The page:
A special meeting of the FABTAC is scheduled for today (Tuesday, March 24) to consider the county’s $200,000 request. The seven-member FABTAC, consists of two city electeds, two county electeds, and three business owners.
The meeting will be held in conformance with laws on public meetings that have been relaxed under an order from the governor. The relaxed requirements allow for members of a governmental agency to participate remotely in meetings, as long as at least one member is physically present as an onsite anchor. Anchoring duties for Tuesday’s meeting appear that they’ll fall to Monroe County councilor Cheryl Munson.
[Note: The Square Beacon might be able to provide live text streaming of the meeting, which starts at 2 p.m.]
The need for an initial sprint to respond to the pandemic is driven by the expected dramatic increase to COVID-19 cases locally and statewide. As Ben Hunter, Indiana University’s associate vice president for public safety put it during the conference call: “We know a surge is coming here in Indiana.”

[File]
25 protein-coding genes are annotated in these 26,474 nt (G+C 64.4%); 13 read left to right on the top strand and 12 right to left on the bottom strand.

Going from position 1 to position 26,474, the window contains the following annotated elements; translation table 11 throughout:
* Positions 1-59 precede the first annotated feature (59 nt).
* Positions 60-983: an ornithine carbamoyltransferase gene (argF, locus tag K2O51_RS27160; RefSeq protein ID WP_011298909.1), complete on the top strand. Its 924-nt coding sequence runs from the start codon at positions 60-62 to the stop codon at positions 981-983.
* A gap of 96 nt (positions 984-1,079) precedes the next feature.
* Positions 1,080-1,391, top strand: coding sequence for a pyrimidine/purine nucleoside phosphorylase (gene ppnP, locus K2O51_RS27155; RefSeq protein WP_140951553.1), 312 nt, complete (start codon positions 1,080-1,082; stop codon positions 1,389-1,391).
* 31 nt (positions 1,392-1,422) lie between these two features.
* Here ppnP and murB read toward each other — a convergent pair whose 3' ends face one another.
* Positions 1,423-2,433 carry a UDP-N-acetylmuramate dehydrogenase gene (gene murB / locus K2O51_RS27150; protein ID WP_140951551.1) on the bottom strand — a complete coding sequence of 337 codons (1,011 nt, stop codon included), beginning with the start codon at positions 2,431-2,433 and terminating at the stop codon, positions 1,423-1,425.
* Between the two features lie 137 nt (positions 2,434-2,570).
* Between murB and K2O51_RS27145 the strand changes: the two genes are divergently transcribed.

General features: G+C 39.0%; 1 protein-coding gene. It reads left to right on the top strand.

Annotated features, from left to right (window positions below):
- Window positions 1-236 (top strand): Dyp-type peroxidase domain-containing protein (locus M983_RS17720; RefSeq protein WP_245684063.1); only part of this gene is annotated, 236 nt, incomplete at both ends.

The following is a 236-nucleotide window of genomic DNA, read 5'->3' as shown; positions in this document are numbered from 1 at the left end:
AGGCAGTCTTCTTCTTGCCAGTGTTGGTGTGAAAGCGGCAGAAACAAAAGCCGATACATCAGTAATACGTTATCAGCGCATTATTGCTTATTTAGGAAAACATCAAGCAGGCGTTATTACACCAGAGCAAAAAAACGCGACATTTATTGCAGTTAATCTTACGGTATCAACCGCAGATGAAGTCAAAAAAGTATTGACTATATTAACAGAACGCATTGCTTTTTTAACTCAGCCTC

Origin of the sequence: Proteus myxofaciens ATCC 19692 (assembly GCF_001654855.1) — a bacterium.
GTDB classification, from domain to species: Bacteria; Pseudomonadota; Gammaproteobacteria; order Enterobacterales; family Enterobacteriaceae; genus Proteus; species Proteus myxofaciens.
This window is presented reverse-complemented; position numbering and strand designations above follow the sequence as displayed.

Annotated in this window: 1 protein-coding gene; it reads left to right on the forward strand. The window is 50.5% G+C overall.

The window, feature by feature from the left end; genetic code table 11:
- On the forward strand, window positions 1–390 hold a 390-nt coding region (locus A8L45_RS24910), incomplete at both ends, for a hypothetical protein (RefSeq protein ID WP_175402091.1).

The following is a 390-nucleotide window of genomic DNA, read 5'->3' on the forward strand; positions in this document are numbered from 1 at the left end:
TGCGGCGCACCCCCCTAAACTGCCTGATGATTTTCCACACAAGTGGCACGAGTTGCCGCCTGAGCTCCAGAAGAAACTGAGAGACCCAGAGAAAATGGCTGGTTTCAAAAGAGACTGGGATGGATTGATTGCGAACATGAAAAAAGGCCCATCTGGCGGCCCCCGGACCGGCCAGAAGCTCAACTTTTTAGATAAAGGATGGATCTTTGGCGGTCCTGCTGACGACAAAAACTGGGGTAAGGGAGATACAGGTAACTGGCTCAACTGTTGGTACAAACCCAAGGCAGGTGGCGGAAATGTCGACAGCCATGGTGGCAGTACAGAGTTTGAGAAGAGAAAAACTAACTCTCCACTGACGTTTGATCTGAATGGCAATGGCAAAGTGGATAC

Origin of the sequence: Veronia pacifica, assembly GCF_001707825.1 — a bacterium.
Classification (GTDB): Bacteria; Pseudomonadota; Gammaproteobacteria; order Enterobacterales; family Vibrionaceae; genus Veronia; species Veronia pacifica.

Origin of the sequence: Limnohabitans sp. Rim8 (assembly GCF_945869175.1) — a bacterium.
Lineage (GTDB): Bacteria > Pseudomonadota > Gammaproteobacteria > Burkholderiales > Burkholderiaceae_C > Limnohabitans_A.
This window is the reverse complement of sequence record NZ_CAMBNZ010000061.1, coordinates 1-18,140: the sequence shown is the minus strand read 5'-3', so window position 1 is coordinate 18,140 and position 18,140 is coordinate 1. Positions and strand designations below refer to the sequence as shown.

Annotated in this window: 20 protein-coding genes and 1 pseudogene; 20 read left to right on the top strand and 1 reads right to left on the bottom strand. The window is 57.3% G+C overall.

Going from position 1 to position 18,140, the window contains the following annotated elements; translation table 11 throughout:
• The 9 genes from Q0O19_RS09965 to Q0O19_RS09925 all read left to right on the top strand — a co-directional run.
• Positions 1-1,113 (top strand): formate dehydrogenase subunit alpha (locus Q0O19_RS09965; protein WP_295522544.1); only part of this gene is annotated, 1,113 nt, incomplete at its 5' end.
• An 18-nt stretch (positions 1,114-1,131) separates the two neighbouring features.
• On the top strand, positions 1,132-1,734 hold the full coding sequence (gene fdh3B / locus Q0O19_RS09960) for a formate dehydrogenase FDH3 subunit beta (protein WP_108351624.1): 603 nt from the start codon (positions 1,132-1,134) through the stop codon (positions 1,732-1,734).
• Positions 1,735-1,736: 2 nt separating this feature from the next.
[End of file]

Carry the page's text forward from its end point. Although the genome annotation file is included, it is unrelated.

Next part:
The number of confirmed COVID-19 cases in Indiana has not quite doubled in two days, from 201 on March 22 to 365 on March 24 (today). The number of tests has about doubled during that period, from 1,494 to 2,931. COVID-19 has killed at least 12 people so far in the state of Indiana.
Highlights of Hamilton’s remarks included the city’s focus on two non-health-system areas, that the mayor said is intended to allow the health system to do its job.
One area is social services—special needs for housing during the pandemic, special food security challenges, child and youth care needs. Because public schools have been closed, child care needs are acute for essential health and public safety workers, as well as those with manufacturing jobs.
The other area, Hamilton said, is economic survival—helping families meet immediate income needs, and helping at-risk businesses meet immediate cash flow needs.